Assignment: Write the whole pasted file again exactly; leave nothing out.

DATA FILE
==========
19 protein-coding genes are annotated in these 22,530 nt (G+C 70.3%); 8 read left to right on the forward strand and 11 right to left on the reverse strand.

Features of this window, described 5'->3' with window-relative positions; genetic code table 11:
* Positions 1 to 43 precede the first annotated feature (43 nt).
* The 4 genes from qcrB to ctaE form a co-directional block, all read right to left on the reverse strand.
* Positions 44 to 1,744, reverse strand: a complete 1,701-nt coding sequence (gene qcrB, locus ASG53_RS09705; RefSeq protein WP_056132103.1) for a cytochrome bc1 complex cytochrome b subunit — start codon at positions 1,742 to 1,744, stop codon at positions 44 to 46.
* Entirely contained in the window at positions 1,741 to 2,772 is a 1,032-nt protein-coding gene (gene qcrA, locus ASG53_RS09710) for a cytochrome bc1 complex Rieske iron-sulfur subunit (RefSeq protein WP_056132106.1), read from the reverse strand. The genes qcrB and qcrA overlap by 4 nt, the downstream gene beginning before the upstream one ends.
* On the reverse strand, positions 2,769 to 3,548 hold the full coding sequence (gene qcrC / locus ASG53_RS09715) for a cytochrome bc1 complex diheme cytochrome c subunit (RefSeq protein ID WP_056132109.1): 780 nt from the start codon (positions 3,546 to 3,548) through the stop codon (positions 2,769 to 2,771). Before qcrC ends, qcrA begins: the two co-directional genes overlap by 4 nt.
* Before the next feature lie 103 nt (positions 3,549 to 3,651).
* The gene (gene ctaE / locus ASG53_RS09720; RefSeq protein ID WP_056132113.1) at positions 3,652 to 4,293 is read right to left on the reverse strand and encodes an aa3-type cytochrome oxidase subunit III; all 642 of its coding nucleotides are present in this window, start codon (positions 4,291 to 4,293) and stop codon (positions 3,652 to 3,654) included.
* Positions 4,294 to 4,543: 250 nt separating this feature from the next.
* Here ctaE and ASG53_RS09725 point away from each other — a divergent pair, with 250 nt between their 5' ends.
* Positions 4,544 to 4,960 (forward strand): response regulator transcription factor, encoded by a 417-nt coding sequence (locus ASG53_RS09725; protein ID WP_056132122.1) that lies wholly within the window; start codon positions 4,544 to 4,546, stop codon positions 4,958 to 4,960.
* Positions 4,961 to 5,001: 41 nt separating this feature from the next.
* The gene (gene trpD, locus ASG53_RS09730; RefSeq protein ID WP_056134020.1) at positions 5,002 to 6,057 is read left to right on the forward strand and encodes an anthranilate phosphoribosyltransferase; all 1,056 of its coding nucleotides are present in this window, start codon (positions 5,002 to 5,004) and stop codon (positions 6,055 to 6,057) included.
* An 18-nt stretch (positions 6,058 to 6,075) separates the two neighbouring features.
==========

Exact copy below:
19 protein-coding genes are annotated in these 22,530 nt (G+C 70.3%); 8 read left to right on the forward strand and 11 right to left on the reverse strand.

Features of this window, described 5'->3' with window-relative positions; genetic code table 11:
* Positions 1 to 43 precede the first annotated feature (43 nt).
* The 4 genes from qcrB to ctaE form a co-directional block, all read right to left on the reverse strand.
* Positions 44 to 1,744, reverse strand: a complete 1,701-nt coding sequence (gene qcrB, locus ASG53_RS09705; RefSeq protein WP_056132103.1) for a cytochrome bc1 complex cytochrome b subunit — start codon at positions 1,742 to 1,744, stop codon at positions 44 to 46.
* Entirely contained in the window at positions 1,741 to 2,772 is a 1,032-nt protein-coding gene (gene qcrA, locus ASG53_RS09710) for a cytochrome bc1 complex Rieske iron-sulfur subunit (RefSeq protein WP_056132106.1), read from the reverse strand. The genes qcrB and qcrA overlap by 4 nt, the downstream gene beginning before the upstream one ends.
* On the reverse strand, positions 2,769 to 3,548 hold the full coding sequence (gene qcrC / locus ASG53_RS09715) for a cytochrome bc1 complex diheme cytochrome c subunit (RefSeq protein ID WP_056132109.1): 780 nt from the start codon (positions 3,546 to 3,548) through the stop codon (positions 2,769 to 2,771). Before qcrC ends, qcrA begins: the two co-directional genes overlap by 4 nt.
* Before the next feature lie 103 nt (positions 3,549 to 3,651).
* The gene (gene ctaE / locus ASG53_RS09720; RefSeq protein ID WP_056132113.1) at positions 3,652 to 4,293 is read right to left on the reverse strand and encodes an aa3-type cytochrome oxidase subunit III; all 642 of its coding nucleotides are present in this window, start codon (positions 4,291 to 4,293) and stop codon (positions 3,652 to 3,654) included.
* Positions 4,294 to 4,543: 250 nt separating this feature from the next.
* Here ctaE and ASG53_RS09725 point away from each other — a divergent pair, with 250 nt between their 5' ends.
* Positions 4,544 to 4,960 (forward strand): response regulator transcription factor, encoded by a 417-nt coding sequence (locus ASG53_RS09725; protein ID WP_056132122.1) that lies wholly within the window; start codon positions 4,544 to 4,546, stop codon positions 4,958 to 4,960.
* Positions 4,961 to 5,001: 41 nt separating this feature from the next.
* The gene (gene trpD, locus ASG53_RS09730; RefSeq protein ID WP_056134020.1) at positions 5,002 to 6,057 is read left to right on the forward strand and encodes an anthranilate phosphoribosyltransferase; all 1,056 of its coding nucleotides are present in this window, start codon (positions 5,002 to 5,004) and stop codon (positions 6,055 to 6,057) included.
* An 18-nt stretch (positions 6,058 to 6,075) separates the two neighbouring features.